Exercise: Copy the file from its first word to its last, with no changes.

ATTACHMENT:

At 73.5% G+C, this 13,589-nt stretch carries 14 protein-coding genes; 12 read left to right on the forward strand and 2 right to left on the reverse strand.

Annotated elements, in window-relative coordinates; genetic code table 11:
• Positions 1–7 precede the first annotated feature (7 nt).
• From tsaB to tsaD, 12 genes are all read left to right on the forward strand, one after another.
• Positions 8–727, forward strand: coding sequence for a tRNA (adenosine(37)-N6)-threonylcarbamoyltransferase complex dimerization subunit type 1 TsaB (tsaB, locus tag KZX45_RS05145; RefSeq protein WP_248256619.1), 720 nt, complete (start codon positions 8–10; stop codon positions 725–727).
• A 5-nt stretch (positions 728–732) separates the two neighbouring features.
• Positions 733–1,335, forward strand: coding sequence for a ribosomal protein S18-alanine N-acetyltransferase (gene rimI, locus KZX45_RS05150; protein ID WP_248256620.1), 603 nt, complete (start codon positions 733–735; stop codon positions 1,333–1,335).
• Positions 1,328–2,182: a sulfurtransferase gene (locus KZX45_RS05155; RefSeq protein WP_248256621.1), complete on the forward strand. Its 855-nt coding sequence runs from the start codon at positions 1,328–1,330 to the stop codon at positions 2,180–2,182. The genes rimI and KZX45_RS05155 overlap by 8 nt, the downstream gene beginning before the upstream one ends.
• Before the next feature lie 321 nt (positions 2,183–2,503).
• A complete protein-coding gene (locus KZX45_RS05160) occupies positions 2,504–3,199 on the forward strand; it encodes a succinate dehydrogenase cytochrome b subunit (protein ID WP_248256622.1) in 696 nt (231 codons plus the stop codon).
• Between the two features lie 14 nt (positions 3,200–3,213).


At 73.5% G+C, this 13,589-nt stretch carries 14 protein-coding genes; 12 read left to right on the forward strand and 2 right to left on the reverse strand.

Annotated elements, in window-relative coordinates; genetic code table 11:
• Positions 1–7 precede the first annotated feature (7 nt).
• From tsaB to tsaD, 12 genes are all read left to right on the forward strand, one after another.
• Positions 8–727, forward strand: coding sequence for a tRNA (adenosine(37)-N6)-threonylcarbamoyltransferase complex dimerization subunit type 1 TsaB (tsaB, locus tag KZX45_RS05145; RefSeq protein WP_248256619.1), 720 nt, complete (start codon positions 8–10; stop codon positions 725–727).
• A 5-nt stretch (positions 728–732) separates the two neighbouring features.
• Positions 733–1,335, forward strand: coding sequence for a ribosomal protein S18-alanine N-acetyltransferase (gene rimI, locus KZX45_RS05150; protein ID WP_248256620.1), 603 nt, complete (start codon positions 733–735; stop codon positions 1,333–1,335).
• Positions 1,328–2,182: a sulfurtransferase gene (locus KZX45_RS05155; RefSeq protein WP_248256621.1), complete on the forward strand. Its 855-nt coding sequence runs from the start codon at positions 1,328–1,330 to the stop codon at positions 2,180–2,182. The genes rimI and KZX45_RS05155 overlap by 8 nt, the downstream gene beginning before the upstream one ends.
• Before the next feature lie 321 nt (positions 2,183–2,503).
• A complete protein-coding gene (locus KZX45_RS05160) occupies positions 2,504–3,199 on the forward strand; it encodes a succinate dehydrogenase cytochrome b subunit (protein ID WP_248256622.1) in 696 nt (231 codons plus the stop codon).
• Between the two features lie 14 nt (positions 3,200–3,213).